WFH? Too nice for that!
Around Hawthorne and 12th a tired old warehouse has been transformed into a software powerhouse. It's a place where 100 of AltSource's 120 staff can drink the kombucha together and get stuff done. The building is been dramatically remodeled in laid back tech hub style typical of Portland. It has a roof deck and penthouse level office with floor to ceiling windows, bike rooms and showers for commuters.
AltSource bills itself as "one of the fastest growing custom software development companies in the U.S." They make software you'll never see for companies you've never heard of. But they do it well enough that they're trying to hire 30 more people to add to their 120.
The business these days is called digital transformation.
According to a June 2018 report from IDC, "Worldwide spending on digital transformation will soar past $1 trillion in 2018, led by the manufacturing industries."
Dave Moore, president and founder of AltSource, explained the need for custom software to the Business Tribune. Many companies don't just buy software off the shelf and run with it, but tailor it to their needs or have something made new from scratch.
"We do general business software, no missile systems yet," jokes Moore.
One commission AltSource had was for a plant nursery. The software helped them with inventory and field mapping, and included intelligence such as suggesting when to fell a certain tree for a client.
"There's a ton of software out there. We bring their software into the world."
The nursery had an inventory, but it was not useful enough. "They needed a big feedback system, something that says, 'Those trees are late...' You're facilitating the data collection and doing some predictive thinking."
Another AltSource customer is Consumer Cellular of Tigard. They needed software that could do billing, call center management, inventory, and be able to ship telephone handsets. "They wanted the sales rep to sound like an expert, not always transferring the phone." So, they built an integrated system.
Moore says it usually takes two or three software developers, working with project managers and salespeople, to get the software made.
"Our goal is to only build what they want." They use the Agile method, building stuff that works well and adding features as they go. "We get our best feedback when they start to use it. We think of our projects as long-term relationships."
He remembers his first programming was in something called Fox Plus.
"I was in college. It was a pest exterminator in Northwest Portland. They wanted system maintenance, it ran on Wyse terminals and these pseudo-mainframe PCs running UNIX."
He still sees text-based systems in use today and revamping them is just one of the overhauls his company does. They did it for Hi-School Pharmacy of Vancouver, building for them a system that runs everywhere from retail stores to the warehouse. The pharmacy chain didn't just switch over one day, they did a bit at a time. "We look for parts of the system to get incremental adoption, and run them side by side."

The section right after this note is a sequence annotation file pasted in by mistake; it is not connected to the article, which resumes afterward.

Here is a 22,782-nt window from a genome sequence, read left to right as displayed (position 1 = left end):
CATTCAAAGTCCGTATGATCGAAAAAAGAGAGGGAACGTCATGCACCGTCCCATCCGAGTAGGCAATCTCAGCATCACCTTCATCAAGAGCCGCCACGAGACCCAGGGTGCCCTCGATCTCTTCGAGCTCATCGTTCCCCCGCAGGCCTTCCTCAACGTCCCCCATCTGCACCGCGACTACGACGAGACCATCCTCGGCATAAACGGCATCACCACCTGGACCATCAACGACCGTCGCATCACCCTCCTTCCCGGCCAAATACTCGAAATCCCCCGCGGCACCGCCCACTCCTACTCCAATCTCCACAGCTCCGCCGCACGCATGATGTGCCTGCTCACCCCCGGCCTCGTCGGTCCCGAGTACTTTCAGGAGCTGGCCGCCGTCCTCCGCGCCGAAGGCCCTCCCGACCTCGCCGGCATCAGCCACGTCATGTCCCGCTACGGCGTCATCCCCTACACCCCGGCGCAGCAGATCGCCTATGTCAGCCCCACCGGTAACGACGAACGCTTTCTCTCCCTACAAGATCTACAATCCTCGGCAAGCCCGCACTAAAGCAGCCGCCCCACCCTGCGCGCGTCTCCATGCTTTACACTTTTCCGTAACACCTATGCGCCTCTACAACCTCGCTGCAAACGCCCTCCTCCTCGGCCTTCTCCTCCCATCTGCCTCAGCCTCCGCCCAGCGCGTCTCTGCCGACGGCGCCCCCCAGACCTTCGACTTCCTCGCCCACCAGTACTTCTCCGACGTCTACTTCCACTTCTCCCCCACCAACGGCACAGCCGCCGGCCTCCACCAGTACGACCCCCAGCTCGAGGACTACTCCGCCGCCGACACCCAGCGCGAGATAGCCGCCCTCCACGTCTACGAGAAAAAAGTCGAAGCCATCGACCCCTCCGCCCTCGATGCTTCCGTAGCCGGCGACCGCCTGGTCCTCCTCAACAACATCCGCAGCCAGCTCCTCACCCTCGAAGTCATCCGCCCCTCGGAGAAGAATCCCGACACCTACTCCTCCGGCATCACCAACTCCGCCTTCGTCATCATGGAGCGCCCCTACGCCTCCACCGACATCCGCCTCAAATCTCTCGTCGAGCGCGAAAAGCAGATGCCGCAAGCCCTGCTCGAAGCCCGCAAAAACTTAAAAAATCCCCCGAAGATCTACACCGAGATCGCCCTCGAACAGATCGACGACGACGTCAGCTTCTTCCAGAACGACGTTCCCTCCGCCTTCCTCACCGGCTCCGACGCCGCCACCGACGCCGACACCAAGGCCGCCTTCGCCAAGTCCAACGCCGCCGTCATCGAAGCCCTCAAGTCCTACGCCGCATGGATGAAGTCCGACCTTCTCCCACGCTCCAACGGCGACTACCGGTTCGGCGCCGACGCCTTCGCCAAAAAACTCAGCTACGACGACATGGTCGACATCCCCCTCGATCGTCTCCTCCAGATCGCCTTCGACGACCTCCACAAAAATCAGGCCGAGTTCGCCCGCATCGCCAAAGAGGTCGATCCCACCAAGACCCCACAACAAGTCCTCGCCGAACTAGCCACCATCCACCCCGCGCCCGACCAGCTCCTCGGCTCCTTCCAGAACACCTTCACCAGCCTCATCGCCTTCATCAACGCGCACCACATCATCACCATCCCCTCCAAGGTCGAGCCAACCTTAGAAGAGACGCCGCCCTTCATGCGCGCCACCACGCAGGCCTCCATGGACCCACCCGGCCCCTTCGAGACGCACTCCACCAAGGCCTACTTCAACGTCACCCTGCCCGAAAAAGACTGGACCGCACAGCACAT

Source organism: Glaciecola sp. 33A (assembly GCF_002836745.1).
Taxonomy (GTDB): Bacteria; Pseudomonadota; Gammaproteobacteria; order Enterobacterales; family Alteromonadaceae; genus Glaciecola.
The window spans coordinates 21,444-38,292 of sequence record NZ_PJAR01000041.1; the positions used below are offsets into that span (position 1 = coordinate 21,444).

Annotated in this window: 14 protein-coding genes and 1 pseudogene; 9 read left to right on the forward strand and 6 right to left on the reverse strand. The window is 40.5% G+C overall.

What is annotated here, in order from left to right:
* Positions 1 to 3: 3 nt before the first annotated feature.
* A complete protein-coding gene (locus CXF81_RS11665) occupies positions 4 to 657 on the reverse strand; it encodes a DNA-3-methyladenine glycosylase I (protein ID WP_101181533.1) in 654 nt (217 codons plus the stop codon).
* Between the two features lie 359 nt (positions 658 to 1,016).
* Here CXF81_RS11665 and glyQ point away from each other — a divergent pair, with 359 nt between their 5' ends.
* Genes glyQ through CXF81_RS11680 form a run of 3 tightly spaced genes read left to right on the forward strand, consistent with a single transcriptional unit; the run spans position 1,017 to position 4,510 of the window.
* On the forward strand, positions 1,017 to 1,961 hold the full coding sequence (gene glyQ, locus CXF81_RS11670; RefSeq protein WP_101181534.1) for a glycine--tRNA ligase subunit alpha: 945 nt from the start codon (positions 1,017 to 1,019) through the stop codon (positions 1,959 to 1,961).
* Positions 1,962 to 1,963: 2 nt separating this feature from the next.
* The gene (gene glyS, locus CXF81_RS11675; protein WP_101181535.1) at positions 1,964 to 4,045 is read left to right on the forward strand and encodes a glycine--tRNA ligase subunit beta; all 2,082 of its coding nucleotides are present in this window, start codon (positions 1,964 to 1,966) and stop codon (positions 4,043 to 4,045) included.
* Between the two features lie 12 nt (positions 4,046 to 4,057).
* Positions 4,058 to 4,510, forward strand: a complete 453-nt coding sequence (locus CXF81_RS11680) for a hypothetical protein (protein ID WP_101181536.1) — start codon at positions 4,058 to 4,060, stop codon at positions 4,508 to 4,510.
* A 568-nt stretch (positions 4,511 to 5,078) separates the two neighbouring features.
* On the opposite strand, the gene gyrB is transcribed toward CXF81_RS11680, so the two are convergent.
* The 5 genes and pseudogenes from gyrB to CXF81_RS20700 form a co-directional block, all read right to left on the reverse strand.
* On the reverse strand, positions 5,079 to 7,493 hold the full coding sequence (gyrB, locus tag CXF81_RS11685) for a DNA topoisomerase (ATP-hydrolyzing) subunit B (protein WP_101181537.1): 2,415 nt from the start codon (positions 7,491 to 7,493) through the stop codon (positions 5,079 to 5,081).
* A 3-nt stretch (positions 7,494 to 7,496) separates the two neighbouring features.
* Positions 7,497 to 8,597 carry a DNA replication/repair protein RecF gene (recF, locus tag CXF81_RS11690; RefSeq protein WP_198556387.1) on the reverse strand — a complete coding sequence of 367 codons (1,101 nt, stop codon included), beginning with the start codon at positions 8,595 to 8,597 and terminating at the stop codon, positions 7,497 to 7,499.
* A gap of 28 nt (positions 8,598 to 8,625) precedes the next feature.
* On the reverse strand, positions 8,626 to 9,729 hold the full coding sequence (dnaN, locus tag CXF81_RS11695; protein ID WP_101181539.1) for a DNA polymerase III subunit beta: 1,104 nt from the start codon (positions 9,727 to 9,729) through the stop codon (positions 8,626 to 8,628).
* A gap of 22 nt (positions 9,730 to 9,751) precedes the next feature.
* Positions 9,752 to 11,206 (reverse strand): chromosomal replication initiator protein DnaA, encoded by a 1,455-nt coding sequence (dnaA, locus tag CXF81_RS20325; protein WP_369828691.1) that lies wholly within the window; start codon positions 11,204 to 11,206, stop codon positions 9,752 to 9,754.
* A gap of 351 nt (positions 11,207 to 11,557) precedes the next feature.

Moore says much of what they do is build software that moves data from old systems to new.
"We don't have to cut over and roll back," meaning to try something and then go back to the old format when it fails.
Software these days is an ongoing project. It always needs updating. If that sounds like the customer is always on the hook for the next bill, he disagrees. AltSource still has to do it at lower cost than the alternative.
Sometimes they start out making a web-based app for two or three users, but when 10 people need to use it, they turn it into a native mobile app.
For a tugboat company near Seattle, they made software that could synch between boats and to the command on shore.
"You have people on a single tug doing difference exercises: training, or inspection...they want their devices to work together. Someone can say 'You said you didn't do this, but it shows you did.'" If this sounds like the world of system integration that has been around since the days of Dilbert, it is, only a lot faster and more intuitive. Bureacracy is the enemy.
Staff at AltSource use most of the common languages such as .Net and java, and what he calls "the middle-layer technologies." He namechecks some others like Flutter by Google. Basically, Moore knows or knows of them all, and his staff — who are experienced — are expected to keep up on them. Big companies hire AltSource because their own computer experts don't have time to keep up with the changing technology.
"I feel we have to claw our way to get in front of the business people, to get the best feedback about what we should be building." Often the customer goes to the business analyst, but Moore thinks his code writers should be in those meetings." For the last five years we've been working hard to make sure technical people are in the conversation, making sure we're solving for the right problems."
Reporter, The Business Tribune
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